A tale of suicide

The Vidarbha region in Maharashtra has for long been known as the farmer suicide capital of India. Of the 200,000 suicides in the state, in the past decade, 70% of them were traced to the 11 districts of the region. One such village in this region is Kurzadi Fort, which has seen terrible crop failures for three consecutive years and regular farmer suicides. The rates have steeply fallen now, to 4 suicides last year.

“There are 12,000 people here. Almost everyone in the village practices agriculture. People grow BT cotton, Soyabean, Tuar and Urad Dal, but the harvest has been terrible for the last few years. All of our crops were affected by a virus called 'Lali'," says Prakash Dineshrao, the local Sarpanch's son.

These are the crops that have been affected by a virus, which is locally known as 'Lali'. The seeds become red and the crop withers away.

"The virus was first seen 3 years ago and it has come back to haunt us every year since. The estimated loss is around Rs. 1-1.5 lakh per hectare of land. We had sent samples of our soil to the lab in Wardha, but none of the reports suggest any problems with the land," he said.

There were 4 suicides in 2016, with the most recent one taking place in December. The dead was identified as Deepak Dashrath Dable.

Left to right: Deepak's son, widowed wife, mother and elder brother
"Deepak had sown BT cotton for the last two years and the virus completely ruined our crops. He did not make any returns and was in a very tough situation, so he switched to sugarcane this year, hoping that it would be more profitable. A herd of wild pigs ran havoc over our land, digging out most of the just-sown seeds. Unable to cope with the loss and increasing financial burden, he took his life last month,” says Digambar Dable, Deepak 's elder brother.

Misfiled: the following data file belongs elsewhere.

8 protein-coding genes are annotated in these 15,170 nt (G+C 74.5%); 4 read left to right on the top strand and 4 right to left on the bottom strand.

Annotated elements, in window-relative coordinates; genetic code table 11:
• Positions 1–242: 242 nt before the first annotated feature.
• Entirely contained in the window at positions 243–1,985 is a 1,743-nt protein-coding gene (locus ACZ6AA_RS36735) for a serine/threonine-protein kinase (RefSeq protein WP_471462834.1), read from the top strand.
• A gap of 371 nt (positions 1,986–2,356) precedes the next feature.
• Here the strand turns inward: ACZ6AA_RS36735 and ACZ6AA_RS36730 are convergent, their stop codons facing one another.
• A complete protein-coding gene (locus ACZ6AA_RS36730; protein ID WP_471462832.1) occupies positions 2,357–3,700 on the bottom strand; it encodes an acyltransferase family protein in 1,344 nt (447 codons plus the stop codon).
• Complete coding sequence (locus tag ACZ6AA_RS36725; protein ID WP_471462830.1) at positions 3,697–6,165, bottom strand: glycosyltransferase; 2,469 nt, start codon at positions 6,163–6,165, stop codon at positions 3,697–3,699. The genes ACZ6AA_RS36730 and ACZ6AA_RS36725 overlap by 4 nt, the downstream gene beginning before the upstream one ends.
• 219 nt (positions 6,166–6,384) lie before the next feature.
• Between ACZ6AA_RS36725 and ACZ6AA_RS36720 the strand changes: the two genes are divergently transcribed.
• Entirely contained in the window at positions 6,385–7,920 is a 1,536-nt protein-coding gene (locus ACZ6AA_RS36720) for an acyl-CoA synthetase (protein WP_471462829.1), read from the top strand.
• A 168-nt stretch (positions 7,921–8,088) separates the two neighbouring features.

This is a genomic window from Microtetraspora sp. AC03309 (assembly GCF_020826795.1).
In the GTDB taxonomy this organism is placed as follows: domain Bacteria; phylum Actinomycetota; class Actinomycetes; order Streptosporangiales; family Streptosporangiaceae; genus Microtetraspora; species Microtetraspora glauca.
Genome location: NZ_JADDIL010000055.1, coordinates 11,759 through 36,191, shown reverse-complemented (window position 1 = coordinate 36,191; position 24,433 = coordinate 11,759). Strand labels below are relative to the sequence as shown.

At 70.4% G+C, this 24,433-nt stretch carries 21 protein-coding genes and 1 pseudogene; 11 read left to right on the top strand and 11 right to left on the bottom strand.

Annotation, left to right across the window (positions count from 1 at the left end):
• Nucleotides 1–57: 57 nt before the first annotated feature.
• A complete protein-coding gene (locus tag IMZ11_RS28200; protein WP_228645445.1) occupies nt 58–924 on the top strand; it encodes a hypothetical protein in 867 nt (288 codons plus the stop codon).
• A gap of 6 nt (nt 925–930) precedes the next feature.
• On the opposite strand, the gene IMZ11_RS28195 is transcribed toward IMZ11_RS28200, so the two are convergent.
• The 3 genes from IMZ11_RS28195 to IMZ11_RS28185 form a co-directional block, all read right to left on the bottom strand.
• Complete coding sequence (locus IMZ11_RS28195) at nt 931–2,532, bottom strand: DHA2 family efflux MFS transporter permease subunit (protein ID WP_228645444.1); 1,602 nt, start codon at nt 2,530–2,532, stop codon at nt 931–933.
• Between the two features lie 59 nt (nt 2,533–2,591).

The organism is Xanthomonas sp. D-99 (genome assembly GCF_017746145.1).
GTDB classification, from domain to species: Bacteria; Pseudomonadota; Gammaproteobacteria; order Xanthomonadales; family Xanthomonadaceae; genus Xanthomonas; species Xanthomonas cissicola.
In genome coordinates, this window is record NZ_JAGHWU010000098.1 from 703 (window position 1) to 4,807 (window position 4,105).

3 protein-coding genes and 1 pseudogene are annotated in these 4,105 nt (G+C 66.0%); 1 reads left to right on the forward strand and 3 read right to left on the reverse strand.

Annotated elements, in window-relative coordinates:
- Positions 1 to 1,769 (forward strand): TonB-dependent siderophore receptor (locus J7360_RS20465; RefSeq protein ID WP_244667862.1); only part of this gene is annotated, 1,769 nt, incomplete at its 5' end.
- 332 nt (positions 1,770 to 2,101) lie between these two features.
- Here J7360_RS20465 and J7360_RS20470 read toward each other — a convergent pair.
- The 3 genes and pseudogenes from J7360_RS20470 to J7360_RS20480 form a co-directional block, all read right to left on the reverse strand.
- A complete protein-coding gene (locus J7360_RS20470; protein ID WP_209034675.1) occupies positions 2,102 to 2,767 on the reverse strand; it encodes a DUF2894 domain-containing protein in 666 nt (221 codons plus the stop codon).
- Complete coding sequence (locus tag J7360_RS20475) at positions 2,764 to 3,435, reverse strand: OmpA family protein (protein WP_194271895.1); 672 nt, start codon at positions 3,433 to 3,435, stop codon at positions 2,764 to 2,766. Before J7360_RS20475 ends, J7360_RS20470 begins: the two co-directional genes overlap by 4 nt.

“The wild pigs are a huge menace. The problem has been on for the past 2 years now but we have not been offered any respite from the forest officials. We have sent them photos of the pigs too, but they haven’t taken any action as of yet," says Vilas Sahebraoji Kadu, who's crops were torn apart by these wild pigs. "We cannot put up electric fences because it could cause human deaths. How are we to tackle this problem? What are we to do?" he cries.

“We haven’t figured out what to do next. My brother has left behind 2 little children and his widow. We’re supposed to receive a compensation of Rs. 1 lakh from the government. We should get the money soon, once all the documents are verified,” he adds, as his elderly father looks on.

Made with Adobe Slate

Make your words and images move.

Get Slate

Report Abuse

If you feel that this video content violates the Adobe Terms of Use, you may report this content by filling out this quick form.

To report a Copyright Violation, please follow Section 17 in the Terms of Use.